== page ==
Onward, Review: Upward, downward, northward, southward, eastward, westward, and afterward A potpourri of various elements found across several genres, animation giants Disney and Pixar’s Onward is good fun while it lasts. The film uses motivational and familial themes to string together a tale of an era wherein everything modern co-exists with almost everything mythical and magical. It stretches your imagination to some limits, but once you set your disbelief to the required frequency o...

Har Kisse Ke Hisse Kaamyaab, Review: Many parts, many holes, no whole, no soul

Har Kisse Ke Hisse Kaamyaab, Review: Many parts, many holes, no whole, no soul In one scene of Har Kisse Ke Hisse Kaamyaab, the protagonist, an actor who goes under the screen name of Sudheer, cannot get his lines right, because he has not had a swig of his favourite brew, and gives retake after retake. We see him do seven/eight retakes, after which, mercifully, the film-maker goes into a montage, with only music, after which it is revealed that he had given as many as 32 retakes. Mercifully,...

Guns of Banaras, Review: Where are the bullets?

Guns of Banaras, Review: Where are the bullets? When Nathalia Kaur, who was born Nathalia Pinheiro Felipe Martins, in Brazil, appears in the credit titles as the lead actress in probably her first Hindi heroine assignment, and Karann Nathh, son of producer and star-secretary ‘Rikku’ Rakeshnath, 37, who had worked in Yeh Dil Aashiqana, Ssshhh... and Tera Kya Hoga Johnny, makes a come-back after 12 years, your curiosity is aroused. It is further fuelled by the belief that this must ...

Thappad, Review: This slap is going to cost you dear

Thappad, Review: This slap is going to cost you dear A simple, significant, timely and relevant story line might be too thin to stretch into a full-length movie. Having settled for such a plot, the options would include spreading the narrative thinly across the pages of a tight screenplay, or padding it up with sub-plots and characters that might not be vital to the theme. Thappad (Slap) opts for the latter choice, and, in the process, dilutes its impact. What emerges is a well-made film that...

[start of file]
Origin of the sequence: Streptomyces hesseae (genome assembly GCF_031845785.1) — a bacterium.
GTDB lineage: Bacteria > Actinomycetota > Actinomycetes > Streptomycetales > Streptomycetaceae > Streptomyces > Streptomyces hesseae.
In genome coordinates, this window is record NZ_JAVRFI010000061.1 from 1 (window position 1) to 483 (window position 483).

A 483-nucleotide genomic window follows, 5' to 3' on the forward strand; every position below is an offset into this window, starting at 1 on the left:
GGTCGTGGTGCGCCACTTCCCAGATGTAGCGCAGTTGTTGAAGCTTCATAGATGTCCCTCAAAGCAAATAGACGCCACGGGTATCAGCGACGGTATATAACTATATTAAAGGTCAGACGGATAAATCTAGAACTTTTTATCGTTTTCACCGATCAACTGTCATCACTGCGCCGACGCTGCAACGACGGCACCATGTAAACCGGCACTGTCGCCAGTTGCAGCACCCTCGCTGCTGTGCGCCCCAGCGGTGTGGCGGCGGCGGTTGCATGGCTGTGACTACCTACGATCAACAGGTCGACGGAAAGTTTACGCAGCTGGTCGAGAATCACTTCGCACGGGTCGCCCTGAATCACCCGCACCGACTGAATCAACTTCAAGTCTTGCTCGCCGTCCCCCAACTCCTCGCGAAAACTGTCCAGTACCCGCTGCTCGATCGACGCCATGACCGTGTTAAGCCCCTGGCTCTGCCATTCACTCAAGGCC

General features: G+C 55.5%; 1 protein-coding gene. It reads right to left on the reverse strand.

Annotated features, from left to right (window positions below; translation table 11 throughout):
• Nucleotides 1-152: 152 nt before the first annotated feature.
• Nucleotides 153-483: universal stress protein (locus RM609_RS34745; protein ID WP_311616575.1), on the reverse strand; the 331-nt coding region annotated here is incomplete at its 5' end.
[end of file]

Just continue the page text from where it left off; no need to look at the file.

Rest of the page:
Bhoot, the Haunted Ship-Part I, Review: Scares are scarce

Bhoot, the Haunted Ship-Part I, Review: Scares are scarce Considering the negligible number of ghost stories being made in India, Bhoot, the Haunted Ship-Part I, made by names Dharma and ZEE, would have been a film to look forward to. It turns-up with a mixed bag, offering more mix than bag. Firstly, the title is a giveaway, for we already know that there is going to be a ship and that it will be haunted. Secondly, the film plays totally safe, in catering to both kinds of audiences—thos...

Brahms the Boy II, Review: Let sleeping dolls lie

Brahms the Boy II, Review: Let sleeping dolls lie A potentially scary movie that does not scare you loses all meaning. Avoiding tropes should not mean doing away with horrible goings on almost altogether. Brahms the Boy II is about a living doll (with apologies to Cliff Richard) that performs all its super-natural feats off camera, barring one or two, and that takes away the fear factor. Most of the film has a logically progressing narrative, but one that holds little interest to audiences wh...

Shukranu-Hui Emotion ki Nasbandi, Review: Tale of forced sterilisations lacks potency

Shukranu-Hui Emotion ki Nasbandi, Review: Tale of forced sterilisations lacks potency In modern Indian history, the Internal Emergency, proclaimed in 1975 and in place for about two years, is regarded as a highly controversial phase. During this period, buses and trains ran on time, attendance in government establishments increased astronomically, corruption was all but eliminated and prices of a host of essential commodities were controlled. But all this was accompanied by curbs on freedom o...